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Nickel plating outsourcing

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Forum topic by DouginVa posted 07-11-2020 08:20 PM 345 views 0 times favorited 9 replies Add to Favorites Watch
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DouginVa

503 posts in 3078 days


07-11-2020 08:20 PM

Quite a few years ago I started a forum discussion on restoring a Stanley 55 the I acquired.

https://www.lumberjocks.com/topics/47009

Other than sharpening the irons that needed sharpening and learning how to use the tool a little bit I really haven’t done much with it. But now I’m ready to get off my butt and do something with this nice tool. I don’t trust my own ability to nickel plate it myself and from what I’ve read you have to concern yourself with proper disposal of the solution when you’re done…..and I don’t want to go to the trouble with that.

Can anyone recommend a good service in Northern Virginia that I can take my tool to for removal and re-applicaiton of the nickel finish on my tool?

Thanks in advance!

-- Just a man with his chisel.........


9 replies so far

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SMP

2250 posts in 711 days


#1 posted 07-11-2020 09:38 PM

Oh not sure about there. Search for somewhere that does plating. Chrome plating is more popular in most places. The places near me do whatever kind of plating you want. And the price is dependent on how soon you want it. If they have to set it all up for just yours it costs a small fortune. But if you can wait until they have a larger batch of other stuff they can throw in together it gets much cheaper. I have done this chrome plating old bicycle parts, ie wait until someone is chroming car wheels etc.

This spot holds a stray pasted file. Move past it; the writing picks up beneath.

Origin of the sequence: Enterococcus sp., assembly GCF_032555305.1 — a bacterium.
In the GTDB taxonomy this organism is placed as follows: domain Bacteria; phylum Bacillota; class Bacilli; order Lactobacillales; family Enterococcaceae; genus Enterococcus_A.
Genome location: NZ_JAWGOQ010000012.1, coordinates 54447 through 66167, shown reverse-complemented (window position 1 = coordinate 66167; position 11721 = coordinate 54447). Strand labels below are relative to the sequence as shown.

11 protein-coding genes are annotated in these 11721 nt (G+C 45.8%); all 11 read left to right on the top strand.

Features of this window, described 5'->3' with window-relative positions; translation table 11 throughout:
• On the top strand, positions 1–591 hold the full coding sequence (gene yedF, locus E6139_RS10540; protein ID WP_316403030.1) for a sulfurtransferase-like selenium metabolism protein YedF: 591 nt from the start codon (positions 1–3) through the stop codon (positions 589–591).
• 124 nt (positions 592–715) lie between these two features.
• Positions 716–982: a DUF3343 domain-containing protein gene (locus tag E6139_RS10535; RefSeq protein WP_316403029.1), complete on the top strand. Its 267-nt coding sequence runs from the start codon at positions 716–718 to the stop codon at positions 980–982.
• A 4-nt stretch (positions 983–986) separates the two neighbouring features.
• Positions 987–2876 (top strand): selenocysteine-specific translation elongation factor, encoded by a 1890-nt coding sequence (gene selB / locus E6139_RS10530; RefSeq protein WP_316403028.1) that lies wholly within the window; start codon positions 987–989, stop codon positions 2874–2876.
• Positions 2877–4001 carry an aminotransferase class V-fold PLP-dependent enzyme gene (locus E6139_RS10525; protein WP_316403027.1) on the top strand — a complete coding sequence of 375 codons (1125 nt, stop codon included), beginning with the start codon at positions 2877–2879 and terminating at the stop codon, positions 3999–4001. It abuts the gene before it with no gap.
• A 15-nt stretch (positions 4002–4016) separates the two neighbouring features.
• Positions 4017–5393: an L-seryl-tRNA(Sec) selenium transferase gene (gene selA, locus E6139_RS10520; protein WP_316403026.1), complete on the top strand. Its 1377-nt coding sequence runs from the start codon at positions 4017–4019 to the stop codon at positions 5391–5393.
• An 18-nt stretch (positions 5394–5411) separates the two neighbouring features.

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John Smith

2511 posts in 968 days


#2 posted 07-12-2020 12:04 AM

all chrome is is a tough clear finish over nickel.
so if you wanted something done really right, it will be copper plated first,
then the nickel (skipping the last chrome step) and it’s done.
just google Metal Plating in your area.
(there is probably more than half a dozen near me in Orlando, less than a 45 min. drive).

.

-- there is no educational alternative to having a front row seat in the School of Hard Knocks. --

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Scap

123 posts in 732 days


#3 posted 07-12-2020 01:40 AM

Maybe check out some of the local gunsmiths that work on revolvers and/or 1911’s.

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CaptainKlutz

3352 posts in 2299 days


#4 posted 07-12-2020 03:49 AM

When need to find a company in unfamiliar business area, ask Thomas:
https://www.thomasnet.com/

For Virginia:
https://www.thomasnet.com/virginia/nickel-plating-61680807-1.html

Small 1 person operations are not usually listed, unless they contract for government and need a registered profile. Thanks to Hazmat disposal regulations, only larger companies survive today in the plating area IME.

Most metal finishing companies tend to support many chemistries, once they get waste disposal permits and install the equipment to keep neighborhood safe. Might find a local aluminum anodizer that does small lot/part bright nickel as well.

+1 Ask your local gunsmith who does restoration work who they use.